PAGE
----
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COVID-19 Resource Center

Disclosures: Bhavsar is employed by GlaxoSmithKline. Please see the study for all other authors’ relevant financial disclosures.
April 03, 2022
1 min read

Older adults with COVID-19 have significantly increased risk for herpes zoster

Disclosures: Bhavsar is employed by GlaxoSmithKline. Please see the study for all other authors’ relevant financial disclosures.
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People aged 50 years or older with COVID-19 had a 15% increased risk for developing herpes zoster, according to the results of a large retrospective cohort study.

“The COVID-19 pandemic has exposed how vulnerable older adults are to infectious diseases. During the pandemic, we saw several case reports published describing development of herpes zoster (HZ) following COVID-19,” Amit B. Bhavsar, MBBS, MHA, senior clinical research development lead at GlaxoSmithKline, told Healio.

Bhavsar A, et al. Open Forum Infect Dis. 2022;doi:10.1093/ofid/ofac118.

“Most of the patients in these reports developed HZ within 1 to 2 weeks of COVID-19,” Bhavsar said. “These case reports hypothesized that COVID-19-induced dysfunction of cell-mediated immunity leads to reactivation of herpes zoster. However, as we know, case reports constitute [a] low level of association.”

For their study, Bhavsar and colleagues used two large U.S. insurance databases to evaluate if there is an association between COVID-19 and HZ. They enrolled adults aged 50 or older with COVID-19 and matched them in a 1:4 ratio to people without COVID-19 by age, sex, presence of HZ risk factors and health care cost level.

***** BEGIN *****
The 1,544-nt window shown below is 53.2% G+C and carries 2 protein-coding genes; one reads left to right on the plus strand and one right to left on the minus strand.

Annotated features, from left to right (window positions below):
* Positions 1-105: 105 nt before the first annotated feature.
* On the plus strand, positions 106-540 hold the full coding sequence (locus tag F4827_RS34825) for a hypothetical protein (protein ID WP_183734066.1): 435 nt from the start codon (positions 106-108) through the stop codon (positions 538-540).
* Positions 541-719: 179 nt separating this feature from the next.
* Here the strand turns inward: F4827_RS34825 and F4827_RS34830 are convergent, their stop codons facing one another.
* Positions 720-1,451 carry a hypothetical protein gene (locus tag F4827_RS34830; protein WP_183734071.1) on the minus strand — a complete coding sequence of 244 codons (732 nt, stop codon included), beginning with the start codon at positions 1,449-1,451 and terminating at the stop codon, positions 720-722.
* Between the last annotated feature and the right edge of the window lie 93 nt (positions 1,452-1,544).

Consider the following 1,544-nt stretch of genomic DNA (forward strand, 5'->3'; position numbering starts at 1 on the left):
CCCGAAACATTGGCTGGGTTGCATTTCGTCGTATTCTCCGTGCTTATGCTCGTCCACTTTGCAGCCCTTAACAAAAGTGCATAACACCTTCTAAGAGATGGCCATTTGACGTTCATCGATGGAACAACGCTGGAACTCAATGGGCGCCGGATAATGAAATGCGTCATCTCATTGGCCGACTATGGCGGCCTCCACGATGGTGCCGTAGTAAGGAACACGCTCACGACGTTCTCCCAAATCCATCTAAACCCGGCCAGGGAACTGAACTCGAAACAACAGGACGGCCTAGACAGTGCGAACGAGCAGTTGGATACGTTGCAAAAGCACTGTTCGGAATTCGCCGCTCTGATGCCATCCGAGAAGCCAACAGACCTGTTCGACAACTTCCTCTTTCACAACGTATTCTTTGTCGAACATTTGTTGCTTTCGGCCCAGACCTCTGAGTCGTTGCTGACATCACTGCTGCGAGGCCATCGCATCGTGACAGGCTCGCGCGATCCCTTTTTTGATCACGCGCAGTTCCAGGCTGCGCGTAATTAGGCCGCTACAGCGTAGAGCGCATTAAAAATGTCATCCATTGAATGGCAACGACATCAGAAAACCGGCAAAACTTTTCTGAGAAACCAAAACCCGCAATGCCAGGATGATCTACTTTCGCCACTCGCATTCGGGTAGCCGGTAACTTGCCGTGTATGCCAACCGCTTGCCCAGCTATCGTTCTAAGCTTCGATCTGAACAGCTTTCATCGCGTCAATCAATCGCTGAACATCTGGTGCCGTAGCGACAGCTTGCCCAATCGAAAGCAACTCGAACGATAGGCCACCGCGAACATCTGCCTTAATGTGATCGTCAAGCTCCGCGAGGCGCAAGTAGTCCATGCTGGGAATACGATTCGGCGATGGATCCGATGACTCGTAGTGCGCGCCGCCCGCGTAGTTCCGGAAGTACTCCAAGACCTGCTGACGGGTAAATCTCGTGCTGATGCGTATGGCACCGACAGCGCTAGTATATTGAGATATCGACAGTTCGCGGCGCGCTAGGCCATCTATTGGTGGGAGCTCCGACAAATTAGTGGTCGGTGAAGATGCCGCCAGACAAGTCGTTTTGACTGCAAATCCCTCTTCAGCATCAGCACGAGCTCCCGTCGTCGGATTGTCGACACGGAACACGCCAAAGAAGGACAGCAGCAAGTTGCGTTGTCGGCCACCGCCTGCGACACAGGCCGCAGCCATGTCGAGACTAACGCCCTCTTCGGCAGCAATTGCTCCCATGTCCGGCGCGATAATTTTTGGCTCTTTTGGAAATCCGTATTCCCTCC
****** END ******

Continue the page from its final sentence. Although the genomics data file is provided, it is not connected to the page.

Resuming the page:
In total, 394,677 people with COVID-19 were matched with 1,577,346 people without COVID-19. The data demonstrated that individuals diagnosed with COVID-19 had a 15% higher HZ risk than those without COVID-19 (adjusted incidence rate ratio [IRR] = 1.15; 95% CI, 1.07-1.24). Additionally, they found that the increased HZ risk was 21% higher following COVID-19 hospitalization (aIRR = 1.21, 95% CI, 1.03-1.41).

“It is important that health care professionals are aware of this potential increased risk so patients can be diagnosed and treated early if they develop shingles following COVID-19,” Bhavsar said. “These results also highlight the importance of preventive measures, such as vaccination, to protect the health and well-being of older adults who are at risk for vaccine-preventable diseases like COVID-19 and shingles.